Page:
How To Build, Maintain, And Use A Compost Pile

There is a saying among many gardeners that you need to “Feed the soil, and let the soil feed the plants”.  That is very true, and the easiest way to accomplish this is with .  And what could be better than having your own compost pile to enrich your garden with nutrients.

Every gardener knows that the optimum soil for plants has lots of organic matter in order to feed the plants grown in it.  Good soil is also easier to dig (it will be crumbly and have a loose structure).  It also both holds moisture yet allows it to drain properly.

So how do you get this type of soil, or maintain it if you already have it?  You guessed it, by feeding the soil from your own compost pile.

The easiest way to get started composting is to first build a structure to hold your compost somewhere near or actually in your garden.  One way to do that would be with wooden pallets.  Use four pallets wired together to contain your compost, it makes it easier to add on to create more than one pile by adding three more pallets.

After you have your structure put together you can start making your compost.  It takes awhile for the microherd (organism such as earthworms, etc) to break down the organic matter into compost.  So you need to keep that in mind in your planning.  You may want to consider to separate piles.  One to use and the other getting ready to use for next year.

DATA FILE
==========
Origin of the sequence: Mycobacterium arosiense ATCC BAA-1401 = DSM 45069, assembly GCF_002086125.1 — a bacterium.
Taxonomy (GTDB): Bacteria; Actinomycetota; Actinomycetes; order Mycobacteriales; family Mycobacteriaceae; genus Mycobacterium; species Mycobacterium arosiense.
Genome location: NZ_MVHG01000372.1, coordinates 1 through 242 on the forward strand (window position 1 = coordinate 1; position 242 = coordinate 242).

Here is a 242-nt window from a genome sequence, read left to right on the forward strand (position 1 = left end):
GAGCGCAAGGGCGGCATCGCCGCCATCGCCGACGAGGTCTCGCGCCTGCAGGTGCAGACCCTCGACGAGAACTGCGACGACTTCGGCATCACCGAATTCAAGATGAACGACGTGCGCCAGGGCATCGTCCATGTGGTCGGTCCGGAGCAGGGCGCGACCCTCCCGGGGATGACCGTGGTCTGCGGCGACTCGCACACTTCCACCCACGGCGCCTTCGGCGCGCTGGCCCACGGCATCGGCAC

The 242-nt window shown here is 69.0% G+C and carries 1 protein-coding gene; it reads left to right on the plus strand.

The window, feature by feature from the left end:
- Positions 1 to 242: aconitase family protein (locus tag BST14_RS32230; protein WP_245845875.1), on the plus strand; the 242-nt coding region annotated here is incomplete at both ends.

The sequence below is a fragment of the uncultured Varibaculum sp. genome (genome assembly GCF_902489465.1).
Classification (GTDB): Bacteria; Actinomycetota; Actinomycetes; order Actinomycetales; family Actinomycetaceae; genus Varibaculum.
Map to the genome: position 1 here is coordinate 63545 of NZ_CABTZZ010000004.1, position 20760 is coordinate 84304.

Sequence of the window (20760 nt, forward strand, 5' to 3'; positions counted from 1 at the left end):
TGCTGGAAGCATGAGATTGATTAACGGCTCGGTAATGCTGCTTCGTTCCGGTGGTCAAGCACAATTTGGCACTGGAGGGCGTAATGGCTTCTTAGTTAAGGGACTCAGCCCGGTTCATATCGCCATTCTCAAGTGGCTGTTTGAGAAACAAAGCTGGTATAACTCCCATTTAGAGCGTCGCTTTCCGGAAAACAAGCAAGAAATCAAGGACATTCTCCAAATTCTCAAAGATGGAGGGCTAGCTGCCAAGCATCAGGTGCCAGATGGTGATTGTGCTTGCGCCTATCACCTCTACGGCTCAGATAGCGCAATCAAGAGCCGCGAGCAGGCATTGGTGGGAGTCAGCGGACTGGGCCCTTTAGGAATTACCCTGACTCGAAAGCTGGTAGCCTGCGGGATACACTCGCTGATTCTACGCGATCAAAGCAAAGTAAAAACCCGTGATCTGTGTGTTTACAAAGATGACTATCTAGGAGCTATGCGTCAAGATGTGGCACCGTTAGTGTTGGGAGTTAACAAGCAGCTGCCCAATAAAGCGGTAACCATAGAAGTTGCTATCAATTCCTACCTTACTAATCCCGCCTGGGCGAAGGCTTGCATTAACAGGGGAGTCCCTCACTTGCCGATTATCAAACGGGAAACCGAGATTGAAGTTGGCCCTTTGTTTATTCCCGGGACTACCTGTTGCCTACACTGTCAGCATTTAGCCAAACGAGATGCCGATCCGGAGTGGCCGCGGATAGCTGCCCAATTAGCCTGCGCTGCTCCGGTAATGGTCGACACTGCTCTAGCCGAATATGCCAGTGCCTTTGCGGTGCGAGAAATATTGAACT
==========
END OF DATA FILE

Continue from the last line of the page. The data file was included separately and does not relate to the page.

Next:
In order for your compost pile to be effective it needs not only organic material, but moisture, and air.  So it is best to start your pile off with a layer on the bottom that will help it to “breathe”.  Something like cornstalks.

Then you can add grass clippings, leaves, manure, coffee grounds, sawdust, and old vegetables.  Don't add anything that has fat or dairy in it or your pile will smell and may attract pests.  Your compost should smell earthy, if it doesn't you may have too much green organic matter and you should add some more brown organic matter such as grass clippings, soiled hay, leaves or sawdust.

You will want to keep your compost pile moist and use a pitchfork to turn it occasionally.  If you maintain more than one pile then you will not need to turn it as often as you will have longer before you will need to use it in your garden.

When your compost has all broken down you can start to use it in your garden.  Your hard work will be rewarded with rich soil that will be better able to sustain your plants.

**Another tip to help your soil is to sow it with a cover crop when your garden area is not in use.  Something like red clover works well for this.

Happy composting.

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